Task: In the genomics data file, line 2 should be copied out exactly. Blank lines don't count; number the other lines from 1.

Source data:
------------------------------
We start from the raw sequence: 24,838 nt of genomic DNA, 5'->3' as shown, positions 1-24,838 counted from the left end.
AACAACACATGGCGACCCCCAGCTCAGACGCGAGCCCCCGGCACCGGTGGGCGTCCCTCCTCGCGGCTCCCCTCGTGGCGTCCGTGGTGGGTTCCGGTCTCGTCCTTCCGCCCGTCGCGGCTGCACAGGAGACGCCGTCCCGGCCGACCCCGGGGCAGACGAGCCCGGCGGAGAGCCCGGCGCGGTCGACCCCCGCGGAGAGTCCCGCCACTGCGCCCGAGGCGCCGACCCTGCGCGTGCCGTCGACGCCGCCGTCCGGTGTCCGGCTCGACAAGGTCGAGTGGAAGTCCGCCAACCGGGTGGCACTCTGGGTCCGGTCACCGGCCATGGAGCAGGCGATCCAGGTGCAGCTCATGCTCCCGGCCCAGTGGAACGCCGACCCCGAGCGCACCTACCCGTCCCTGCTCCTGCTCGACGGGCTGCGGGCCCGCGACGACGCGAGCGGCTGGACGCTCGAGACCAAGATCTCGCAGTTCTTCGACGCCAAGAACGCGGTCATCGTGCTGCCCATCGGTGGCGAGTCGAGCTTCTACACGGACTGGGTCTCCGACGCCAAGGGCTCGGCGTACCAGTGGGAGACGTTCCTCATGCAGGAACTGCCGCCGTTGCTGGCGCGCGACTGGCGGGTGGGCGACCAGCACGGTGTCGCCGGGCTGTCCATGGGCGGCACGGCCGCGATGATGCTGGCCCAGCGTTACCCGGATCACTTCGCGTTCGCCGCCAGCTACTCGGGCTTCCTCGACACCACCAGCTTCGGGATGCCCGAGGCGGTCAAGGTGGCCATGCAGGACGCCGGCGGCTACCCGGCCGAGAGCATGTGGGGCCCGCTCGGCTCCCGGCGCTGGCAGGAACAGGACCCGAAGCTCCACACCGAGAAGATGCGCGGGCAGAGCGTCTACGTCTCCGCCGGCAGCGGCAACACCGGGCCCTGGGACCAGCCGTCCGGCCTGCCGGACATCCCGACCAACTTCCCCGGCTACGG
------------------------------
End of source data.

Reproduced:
AACAACACATGGCGACCCCCAGCTCAGACGCGAGCCCCCGGCACCGGTGGGCGTCCCTCCTCGCGGCTCCCCTCGTGGCGTCCGTGGTGGGTTCCGGTCTCGTCCTTCCGCCCGTCGCGGCTGCACAGGAGACGCCGTCCCGGCCGACCCCGGGGCAGACGAGCCCGGCGGAGAGCCCGGCGCGGTCGACCCCCGCGGAGAGTCCCGCCACTGCGCCCGAGGCGCCGACCCTGCGCGTGCCGTCGACGCCGCCGTCCGGTGTCCGGCTCGACAAGGTCGAGTGGAAGTCCGCCAACCGGGTGGCACTCTGGGTCCGGTCACCGGCCATGGAGCAGGCGATCCAGGTGCAGCTCATGCTCCCGGCCCAGTGGAACGCCGACCCCGAGCGCACCTACCCGTCCCTGCTCCTGCTCGACGGGCTGCGGGCCCGCGACGACGCGAGCGGCTGGACGCTCGAGACCAAGATCTCGCAGTTCTTCGACGCCAAGAACGCGGTCATCGTGCTGCCCATCGGTGGCGAGTCGAGCTTCTACACGGACTGGGTCTCCGACGCCAAGGGCTCGGCGTACCAGTGGGAGACGTTCCTCATGCAGGAACTGCCGCCGTTGCTGGCGCGCGACTGGCGGGTGGGCGACCAGCACGGTGTCGCCGGGCTGTCCATGGGCGGCACGGCCGCGATGATGCTGGCCCAGCGTTACCCGGATCACTTCGCGTTCGCCGCCAGCTACTCGGGCTTCCTCGACACCACCAGCTTCGGGATGCCCGAGGCGGTCAAGGTGGCCATGCAGGACGCCGGCGGCTACCCGGCCGAGAGCATGTGGGGCCCGCTCGGCTCCCGGCGCTGGCAGGAACAGGACCCGAAGCTCCACACCGAGAAGATGCGCGGGCAGAGCGTCTACGTCTCCGCCGGCAGCGGCAACACCGGGCCCTGGGACCAGCCGTCCGGCCTGCCGGACATCCCGACCAACTTCCCCGGCTACGG